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HealthCalling

Meeting Patient Needs in Crisis

05-21-2017

To mark the 43rd-annual National EMS Week, Health Calling talked to Lisa Hogue, paramedic supervisor for Covenant Ambulance Service to learn what they do to serve Covenant Health patients.

How is Covenant Ambulance Service different from other area EMS services?
“Covenant’s Ambulance Service personnel can do anything other EMS services do – the only difference is they are permitted by the City of Lubbock as a transfer ambulance not the 911 EMS service. We spend more time with each of our patients vs. 911 EMS service. We may transport the same patient every day they are in the hospital. We get to know our patients on a first-name basis and they become like family to us,” said Hogue.

Why do they need to be exactly like other EMS services if they’re usually only going a few blocks?
“When a patient is in the hospital they must remain in medical care during transport for a procedure,” said Hogue, saying some can’t sit up, others may need to be on a ventilator and some are coming from critical care ICU.

Plus, they need professionals who can intercede if medical attention is needed during transport.

Covenant Ambulance Service personnel may need to intercede roughly two out of every ten “runs,” said Hogue.

“They may need pain control, could be nervous, have an airway blockage, get agitated, have blood pressure spikes or low blood sugar,” she said.

Regardless of whether medical attention is needed during transport, Hogue said her team’s goal is to “have them be in better condition when we drop them off than when we picked them up.”

Where do they go and why?
“The bulk of the 7,000 annual transports are between Covenant Medical Center and Covenant Specialty Hospital,” she said, talking about the facility handling long-term patients who may stay for more than 30 days. And that facility doesn’t have imaging, so Hogue’s team takes patients to Covenant Medical Center for imaging, endoscopy or to operating rooms.

Do they go outside Lubbock?
“Yes, however the majority of our out-of-town transports are with the Neonatal Intensive Care Unit team to pick up newborns,” said Hogue. “We do take patients home to residences or facilities outside of the city of Lubbock when we are available.”

How many people work for the service and how many ambulances do they have?
Covenant owns four ambulances and staff three of them Monday through Friday, said Hogue. On weekends they staff one ambulance. The staff has eight full-time paramedics and five full-time EMT-basics with additional staff on call with more than 250 combined years of experience.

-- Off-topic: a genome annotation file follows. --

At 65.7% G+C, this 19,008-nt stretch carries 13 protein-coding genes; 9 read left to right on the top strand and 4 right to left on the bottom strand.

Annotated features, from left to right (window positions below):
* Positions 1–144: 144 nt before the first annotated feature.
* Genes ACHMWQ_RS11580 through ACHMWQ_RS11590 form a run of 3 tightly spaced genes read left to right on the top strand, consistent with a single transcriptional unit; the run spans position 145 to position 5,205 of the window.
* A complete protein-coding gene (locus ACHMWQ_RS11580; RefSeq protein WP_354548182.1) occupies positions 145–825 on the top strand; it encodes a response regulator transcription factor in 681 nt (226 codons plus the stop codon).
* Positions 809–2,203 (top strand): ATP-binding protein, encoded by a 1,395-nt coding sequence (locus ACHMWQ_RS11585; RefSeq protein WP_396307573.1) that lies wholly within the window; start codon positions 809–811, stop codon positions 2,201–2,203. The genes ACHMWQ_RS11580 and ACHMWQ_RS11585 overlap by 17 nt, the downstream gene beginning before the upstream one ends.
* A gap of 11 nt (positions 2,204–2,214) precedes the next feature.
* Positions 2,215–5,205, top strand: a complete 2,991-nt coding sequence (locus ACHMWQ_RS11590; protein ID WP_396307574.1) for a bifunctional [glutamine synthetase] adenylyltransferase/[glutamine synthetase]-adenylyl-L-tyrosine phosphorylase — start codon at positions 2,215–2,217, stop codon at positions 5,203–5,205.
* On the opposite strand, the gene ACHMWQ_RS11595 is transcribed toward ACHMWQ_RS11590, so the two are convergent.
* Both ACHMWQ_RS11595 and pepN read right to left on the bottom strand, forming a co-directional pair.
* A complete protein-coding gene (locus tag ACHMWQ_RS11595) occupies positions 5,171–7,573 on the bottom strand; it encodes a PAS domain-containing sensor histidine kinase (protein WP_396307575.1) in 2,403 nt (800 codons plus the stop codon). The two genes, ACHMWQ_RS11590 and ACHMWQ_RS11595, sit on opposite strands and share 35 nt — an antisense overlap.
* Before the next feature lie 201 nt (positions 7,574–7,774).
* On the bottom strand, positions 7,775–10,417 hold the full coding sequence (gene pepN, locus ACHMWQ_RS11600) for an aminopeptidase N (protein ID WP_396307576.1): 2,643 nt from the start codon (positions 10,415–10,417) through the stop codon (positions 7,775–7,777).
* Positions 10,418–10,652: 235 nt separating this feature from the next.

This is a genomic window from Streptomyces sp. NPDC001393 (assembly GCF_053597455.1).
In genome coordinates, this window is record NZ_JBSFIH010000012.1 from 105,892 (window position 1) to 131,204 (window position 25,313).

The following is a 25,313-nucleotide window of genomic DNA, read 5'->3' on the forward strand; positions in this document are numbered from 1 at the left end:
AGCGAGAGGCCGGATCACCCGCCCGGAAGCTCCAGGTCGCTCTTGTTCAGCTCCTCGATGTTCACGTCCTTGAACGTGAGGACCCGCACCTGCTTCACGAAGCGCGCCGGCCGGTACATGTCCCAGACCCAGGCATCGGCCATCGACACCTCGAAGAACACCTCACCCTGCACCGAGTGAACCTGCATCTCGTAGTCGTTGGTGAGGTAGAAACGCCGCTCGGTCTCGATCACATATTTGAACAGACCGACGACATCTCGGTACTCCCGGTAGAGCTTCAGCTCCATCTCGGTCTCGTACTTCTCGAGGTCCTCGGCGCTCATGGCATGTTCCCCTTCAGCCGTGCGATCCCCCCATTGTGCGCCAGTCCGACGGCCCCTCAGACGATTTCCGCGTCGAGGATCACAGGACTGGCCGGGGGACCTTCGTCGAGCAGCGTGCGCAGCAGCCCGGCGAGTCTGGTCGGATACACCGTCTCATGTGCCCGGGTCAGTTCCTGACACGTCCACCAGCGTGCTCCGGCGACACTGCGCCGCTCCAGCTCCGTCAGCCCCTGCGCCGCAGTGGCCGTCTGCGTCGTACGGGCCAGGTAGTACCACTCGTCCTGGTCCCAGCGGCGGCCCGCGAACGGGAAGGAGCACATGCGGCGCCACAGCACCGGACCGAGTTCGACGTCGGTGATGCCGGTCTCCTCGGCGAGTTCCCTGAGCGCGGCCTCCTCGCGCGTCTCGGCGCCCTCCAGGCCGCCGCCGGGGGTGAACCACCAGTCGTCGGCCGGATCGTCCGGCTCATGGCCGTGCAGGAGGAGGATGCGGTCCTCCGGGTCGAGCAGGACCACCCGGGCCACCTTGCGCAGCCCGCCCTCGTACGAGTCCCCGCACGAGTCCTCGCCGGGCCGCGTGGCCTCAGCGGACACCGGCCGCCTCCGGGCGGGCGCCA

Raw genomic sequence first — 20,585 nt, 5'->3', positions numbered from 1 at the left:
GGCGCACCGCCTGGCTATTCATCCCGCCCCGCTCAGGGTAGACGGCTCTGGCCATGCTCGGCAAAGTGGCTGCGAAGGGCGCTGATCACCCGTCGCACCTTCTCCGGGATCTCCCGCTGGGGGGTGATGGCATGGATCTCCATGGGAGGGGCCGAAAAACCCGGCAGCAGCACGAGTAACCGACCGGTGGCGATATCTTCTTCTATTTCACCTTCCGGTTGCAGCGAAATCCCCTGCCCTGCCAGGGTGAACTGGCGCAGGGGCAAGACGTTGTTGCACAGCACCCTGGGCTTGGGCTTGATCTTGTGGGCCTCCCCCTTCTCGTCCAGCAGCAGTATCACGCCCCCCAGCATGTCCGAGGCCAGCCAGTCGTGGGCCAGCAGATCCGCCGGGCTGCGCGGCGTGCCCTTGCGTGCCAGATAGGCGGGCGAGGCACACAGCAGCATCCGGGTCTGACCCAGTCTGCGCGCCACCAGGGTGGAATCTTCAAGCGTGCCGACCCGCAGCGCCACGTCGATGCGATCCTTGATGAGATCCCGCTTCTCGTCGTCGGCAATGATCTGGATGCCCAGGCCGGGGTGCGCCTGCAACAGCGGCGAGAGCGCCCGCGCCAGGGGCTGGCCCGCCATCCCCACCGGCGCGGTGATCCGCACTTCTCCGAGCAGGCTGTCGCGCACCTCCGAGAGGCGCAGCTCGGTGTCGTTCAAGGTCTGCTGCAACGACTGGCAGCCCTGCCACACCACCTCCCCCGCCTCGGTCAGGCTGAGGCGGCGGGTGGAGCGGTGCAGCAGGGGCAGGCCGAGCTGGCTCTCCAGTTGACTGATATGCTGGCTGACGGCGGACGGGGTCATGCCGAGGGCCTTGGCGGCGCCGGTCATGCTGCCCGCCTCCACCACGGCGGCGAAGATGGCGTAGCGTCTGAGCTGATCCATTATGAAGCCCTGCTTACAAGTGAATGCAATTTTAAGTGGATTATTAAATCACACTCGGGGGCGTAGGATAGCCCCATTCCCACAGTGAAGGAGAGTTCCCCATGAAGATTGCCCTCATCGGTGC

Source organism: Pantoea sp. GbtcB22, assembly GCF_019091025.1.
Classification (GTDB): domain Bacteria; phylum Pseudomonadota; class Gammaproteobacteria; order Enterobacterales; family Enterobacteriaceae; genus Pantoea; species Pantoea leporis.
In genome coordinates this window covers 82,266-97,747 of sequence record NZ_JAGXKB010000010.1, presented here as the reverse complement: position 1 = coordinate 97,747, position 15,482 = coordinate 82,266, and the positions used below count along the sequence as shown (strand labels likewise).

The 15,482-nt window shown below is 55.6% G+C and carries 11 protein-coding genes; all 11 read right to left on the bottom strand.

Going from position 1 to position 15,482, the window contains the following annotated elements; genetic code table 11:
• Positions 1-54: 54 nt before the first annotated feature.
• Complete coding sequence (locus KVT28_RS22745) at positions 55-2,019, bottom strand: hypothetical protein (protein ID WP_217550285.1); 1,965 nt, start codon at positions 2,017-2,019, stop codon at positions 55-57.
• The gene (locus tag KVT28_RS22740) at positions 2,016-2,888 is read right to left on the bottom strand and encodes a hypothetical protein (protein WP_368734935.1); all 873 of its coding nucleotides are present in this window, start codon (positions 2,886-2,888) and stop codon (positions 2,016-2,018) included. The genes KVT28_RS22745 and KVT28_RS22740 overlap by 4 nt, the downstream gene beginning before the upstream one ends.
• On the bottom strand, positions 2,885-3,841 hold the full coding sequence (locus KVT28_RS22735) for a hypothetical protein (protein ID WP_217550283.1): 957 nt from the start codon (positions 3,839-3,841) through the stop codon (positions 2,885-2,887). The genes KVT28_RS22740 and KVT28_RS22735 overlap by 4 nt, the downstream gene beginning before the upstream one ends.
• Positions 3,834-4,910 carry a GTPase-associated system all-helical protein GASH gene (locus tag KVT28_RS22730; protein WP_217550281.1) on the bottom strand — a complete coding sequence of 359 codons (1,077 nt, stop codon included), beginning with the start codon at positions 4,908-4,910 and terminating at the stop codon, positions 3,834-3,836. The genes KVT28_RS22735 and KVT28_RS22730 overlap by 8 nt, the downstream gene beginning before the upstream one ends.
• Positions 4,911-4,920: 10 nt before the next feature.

How did you, Lisa Hogue, end up in EMS?
“Since I was 8 years old I have had systemic lupus and had the need to request for EMS help several times,” she said. The experience made her want to help others – “to respond to someone else’s needs in a time of crisis. Be their shining light.”

She grew up in Arkport, N.Y., a small town near Buffalo, N.Y. and came to Texas to escape cold weather, landing in Sweetwater, where she got her associates degree in paramedicine.

She became a paramedic in 2000 and worked for AeroCare before joining Covenant Ambulance Service in 2010, becoming supervisor four years ago.

Not every story has a happy ending, but Hogue said even in those situations her team can take patients to life-extending care that gives families more time together even when that time is soon to end.

“I was working here as a medic on a truck and we were transporting a young lady in her thirties dying from cancer. We got called because she had a seizure and needed to go to surgery. When I arrived in the room she was in bad shape, unresponsive and going downhill fast. We loaded her up, put her on a cardiac monitor, protected her airway to get to surgery. She survived that surgery and we went on to transport her two more times. The last time we took her to palliative care where we were told this would be the last time we transported her. She passed peacefully a short time later surrounded by her family and friends,” said Hogue.

This post is not intended to diagnose or treat any medical condition. Please seek medical advice from your physician for any related medical condition. If you are in need of a primary care doctor, click here to find one in the Covenant Health network.

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